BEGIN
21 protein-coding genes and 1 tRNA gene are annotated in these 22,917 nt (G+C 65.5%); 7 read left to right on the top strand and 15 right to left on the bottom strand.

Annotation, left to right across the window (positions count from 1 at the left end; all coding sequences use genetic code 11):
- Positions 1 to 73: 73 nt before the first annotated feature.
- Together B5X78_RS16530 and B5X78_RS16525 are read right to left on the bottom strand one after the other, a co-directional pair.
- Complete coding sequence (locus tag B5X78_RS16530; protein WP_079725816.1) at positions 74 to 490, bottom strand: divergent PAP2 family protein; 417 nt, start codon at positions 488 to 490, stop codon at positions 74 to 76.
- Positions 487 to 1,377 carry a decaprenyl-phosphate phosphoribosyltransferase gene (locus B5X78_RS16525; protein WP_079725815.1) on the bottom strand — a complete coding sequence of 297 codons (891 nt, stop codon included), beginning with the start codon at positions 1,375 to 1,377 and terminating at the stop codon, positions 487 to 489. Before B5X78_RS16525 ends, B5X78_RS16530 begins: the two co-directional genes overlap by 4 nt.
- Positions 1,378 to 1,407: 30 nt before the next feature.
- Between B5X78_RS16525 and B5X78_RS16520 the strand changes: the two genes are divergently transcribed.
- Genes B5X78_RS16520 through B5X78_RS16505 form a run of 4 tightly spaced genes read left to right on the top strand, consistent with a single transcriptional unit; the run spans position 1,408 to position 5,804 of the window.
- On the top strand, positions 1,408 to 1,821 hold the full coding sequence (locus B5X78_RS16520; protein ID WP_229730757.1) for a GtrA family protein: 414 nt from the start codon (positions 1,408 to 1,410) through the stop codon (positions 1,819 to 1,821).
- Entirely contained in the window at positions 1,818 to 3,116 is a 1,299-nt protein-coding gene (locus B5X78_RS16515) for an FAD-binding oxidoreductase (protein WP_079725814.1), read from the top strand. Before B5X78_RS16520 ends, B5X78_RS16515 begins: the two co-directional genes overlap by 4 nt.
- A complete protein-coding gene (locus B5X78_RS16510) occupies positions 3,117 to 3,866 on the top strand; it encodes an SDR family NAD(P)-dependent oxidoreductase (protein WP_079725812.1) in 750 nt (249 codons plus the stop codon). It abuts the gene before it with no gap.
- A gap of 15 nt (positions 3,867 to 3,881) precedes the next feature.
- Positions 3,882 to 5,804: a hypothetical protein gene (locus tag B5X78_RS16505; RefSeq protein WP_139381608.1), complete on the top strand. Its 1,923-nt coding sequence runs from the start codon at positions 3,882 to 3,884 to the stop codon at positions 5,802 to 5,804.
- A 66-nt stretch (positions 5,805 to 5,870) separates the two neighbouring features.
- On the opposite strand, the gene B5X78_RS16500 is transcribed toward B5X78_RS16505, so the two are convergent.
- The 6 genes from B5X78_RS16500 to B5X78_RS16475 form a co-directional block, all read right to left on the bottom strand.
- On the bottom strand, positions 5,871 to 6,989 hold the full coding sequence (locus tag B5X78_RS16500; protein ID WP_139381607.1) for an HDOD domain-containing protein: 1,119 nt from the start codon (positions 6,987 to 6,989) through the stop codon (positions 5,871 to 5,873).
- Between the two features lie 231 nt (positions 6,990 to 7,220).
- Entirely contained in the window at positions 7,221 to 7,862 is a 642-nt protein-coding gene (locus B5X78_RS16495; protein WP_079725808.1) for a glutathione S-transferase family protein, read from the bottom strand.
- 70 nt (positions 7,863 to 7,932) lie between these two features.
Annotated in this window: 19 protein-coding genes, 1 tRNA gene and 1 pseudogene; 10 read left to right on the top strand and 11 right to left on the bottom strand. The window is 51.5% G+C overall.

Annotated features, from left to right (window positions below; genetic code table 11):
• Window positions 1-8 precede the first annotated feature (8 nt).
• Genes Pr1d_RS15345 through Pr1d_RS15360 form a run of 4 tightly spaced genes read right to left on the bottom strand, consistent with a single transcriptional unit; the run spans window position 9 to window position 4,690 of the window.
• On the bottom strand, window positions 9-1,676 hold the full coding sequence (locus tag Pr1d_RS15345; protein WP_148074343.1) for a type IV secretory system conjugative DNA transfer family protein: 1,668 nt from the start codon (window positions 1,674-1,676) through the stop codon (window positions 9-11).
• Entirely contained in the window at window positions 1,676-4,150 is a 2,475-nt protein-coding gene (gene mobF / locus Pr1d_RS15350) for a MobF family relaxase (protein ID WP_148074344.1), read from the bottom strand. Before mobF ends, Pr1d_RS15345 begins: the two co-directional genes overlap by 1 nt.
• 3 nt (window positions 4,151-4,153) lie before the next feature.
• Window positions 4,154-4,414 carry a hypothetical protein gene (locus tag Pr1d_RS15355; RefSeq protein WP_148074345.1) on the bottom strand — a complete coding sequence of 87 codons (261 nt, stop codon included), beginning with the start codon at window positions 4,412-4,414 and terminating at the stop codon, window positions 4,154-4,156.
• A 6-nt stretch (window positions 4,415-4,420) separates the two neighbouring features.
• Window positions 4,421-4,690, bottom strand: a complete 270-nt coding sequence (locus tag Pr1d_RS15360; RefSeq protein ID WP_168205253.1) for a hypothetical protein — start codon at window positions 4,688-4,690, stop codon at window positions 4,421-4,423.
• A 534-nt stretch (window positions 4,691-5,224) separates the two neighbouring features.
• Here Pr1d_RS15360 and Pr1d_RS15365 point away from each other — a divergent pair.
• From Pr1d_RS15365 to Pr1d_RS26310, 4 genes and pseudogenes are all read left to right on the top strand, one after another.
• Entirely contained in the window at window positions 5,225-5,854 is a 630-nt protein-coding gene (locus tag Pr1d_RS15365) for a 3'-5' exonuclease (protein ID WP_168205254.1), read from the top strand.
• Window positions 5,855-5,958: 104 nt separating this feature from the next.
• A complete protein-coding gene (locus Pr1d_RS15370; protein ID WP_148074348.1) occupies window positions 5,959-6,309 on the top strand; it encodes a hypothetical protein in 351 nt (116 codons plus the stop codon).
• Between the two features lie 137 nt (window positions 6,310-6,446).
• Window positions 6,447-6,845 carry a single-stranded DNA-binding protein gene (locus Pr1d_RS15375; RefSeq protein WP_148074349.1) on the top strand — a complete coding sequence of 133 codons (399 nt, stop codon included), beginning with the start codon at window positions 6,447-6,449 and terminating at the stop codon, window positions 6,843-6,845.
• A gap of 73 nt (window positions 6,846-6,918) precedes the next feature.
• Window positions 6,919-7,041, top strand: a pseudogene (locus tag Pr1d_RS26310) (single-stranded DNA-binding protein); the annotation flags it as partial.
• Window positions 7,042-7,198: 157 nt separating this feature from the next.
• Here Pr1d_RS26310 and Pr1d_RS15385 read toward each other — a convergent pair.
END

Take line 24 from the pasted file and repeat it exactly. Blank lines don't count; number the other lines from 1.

• Window positions 1-8 precede the first annotated feature (8 nt).